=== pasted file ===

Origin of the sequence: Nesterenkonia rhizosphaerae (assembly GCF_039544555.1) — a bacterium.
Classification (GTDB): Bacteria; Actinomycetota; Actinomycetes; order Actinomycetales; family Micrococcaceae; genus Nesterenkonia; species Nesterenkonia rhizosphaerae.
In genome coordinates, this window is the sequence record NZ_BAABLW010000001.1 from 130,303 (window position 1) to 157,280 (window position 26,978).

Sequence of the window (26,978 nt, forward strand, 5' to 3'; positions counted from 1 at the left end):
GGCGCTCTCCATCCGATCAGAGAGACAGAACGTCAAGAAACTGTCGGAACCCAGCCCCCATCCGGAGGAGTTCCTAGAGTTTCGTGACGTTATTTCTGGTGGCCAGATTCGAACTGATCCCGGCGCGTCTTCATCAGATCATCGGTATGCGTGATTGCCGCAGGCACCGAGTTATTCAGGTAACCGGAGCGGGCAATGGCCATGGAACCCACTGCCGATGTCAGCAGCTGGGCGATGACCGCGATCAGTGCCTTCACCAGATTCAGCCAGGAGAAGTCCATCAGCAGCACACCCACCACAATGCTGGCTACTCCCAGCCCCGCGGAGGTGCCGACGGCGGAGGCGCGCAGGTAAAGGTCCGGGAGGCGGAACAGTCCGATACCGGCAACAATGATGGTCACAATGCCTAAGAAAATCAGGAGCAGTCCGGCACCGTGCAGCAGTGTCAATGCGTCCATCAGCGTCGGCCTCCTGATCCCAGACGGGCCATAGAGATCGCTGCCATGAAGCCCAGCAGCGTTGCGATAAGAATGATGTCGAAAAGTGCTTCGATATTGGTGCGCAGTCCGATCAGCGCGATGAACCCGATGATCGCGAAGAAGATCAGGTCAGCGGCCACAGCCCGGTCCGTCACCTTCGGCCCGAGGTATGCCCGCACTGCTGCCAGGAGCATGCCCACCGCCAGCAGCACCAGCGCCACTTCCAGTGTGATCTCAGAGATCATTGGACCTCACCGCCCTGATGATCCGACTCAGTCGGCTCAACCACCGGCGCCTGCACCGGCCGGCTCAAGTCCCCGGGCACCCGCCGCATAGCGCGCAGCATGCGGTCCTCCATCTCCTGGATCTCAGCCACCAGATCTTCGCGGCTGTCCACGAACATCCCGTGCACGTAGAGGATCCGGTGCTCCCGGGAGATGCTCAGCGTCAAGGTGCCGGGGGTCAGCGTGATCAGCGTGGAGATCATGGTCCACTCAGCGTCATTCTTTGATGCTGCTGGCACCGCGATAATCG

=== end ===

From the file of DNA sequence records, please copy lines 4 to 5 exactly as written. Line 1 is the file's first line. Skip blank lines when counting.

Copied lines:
Sequence of the window (26,978 nt, forward strand, 5' to 3'; positions counted from 1 at the left end):
GGCGCTCTCCATCCGATCAGAGAGACAGAACGTCAAGAAACTGTCGGAACCCAGCCCCCATCCGGAGGAGTTCCTAGAGTTTCGTGACGTTATTTCTGGTGGCCAGATTCGAACTGATCCCGGCGCGTCTTCATCAGATCATCGGTATGCGTGATTGCCGCAGGCACCGAGTTATTCAGGTAACCGGAGCGGGCAATGGCCATGGAACCCACTGCCGATGTCAGCAGCTGGGCGATGACCGCGATCAGTGCCTTCACCAGATTCAGCCAGGAGAAGTCCATCAGCAGCACACCCACCACAATGCTGGCTACTCCCAGCCCCGCGGAGGTGCCGACGGCGGAGGCGCGCAGGTAAAGGTCCGGGAGGCGGAACAGTCCGATACCGGCAACAATGATGGTCACAATGCCTAAGAAAATCAGGAGCAGTCCGGCACCGTGCAGCAGTGTCAATGCGTCCATCAGCGTCGGCCTCCTGATCCCAGACGGGCCATAGAGATCGCTGCCATGAAGCCCAGCAGCGTTGCGATAAGAATGATGTCGAAAAGTGCTTCGATATTGGTGCGCAGTCCGATCAGCGCGATGAACCCGATGATCGCGAAGAAGATCAGGTCAGCGGCCACAGCCCGGTCCGTCACCTTCGGCCCGAGGTATGCCCGCACTGCTGCCAGGAGCATGCCCACCGCCAGCAGCACCAGCGCCACTTCCAGTGTGATCTCAGAGATCATTGGACCTCACCGCCCTGATGATCCGACTCAGTCGGCTCAACCACCGGCGCCTGCACCGGCCGGCTCAAGTCCCCGGGCACCCGCCGCATAGCGCGCAGCATGCGGTCCTCCATCTCCTGGATCTCAGCCACCAGATCTTCGCGGCTGTCCACGAACATCCCGTGCACGTAGAGGATCCGGTGCTCCCGGGAGATGCTCAGCGTCAAGGTGCCGGGGGTCAGCGTGATCAGCGTGGAGATCATGGTCCACTCAGCGTCATTCTTTGATGCTGCTGGCACCGCGATAATCG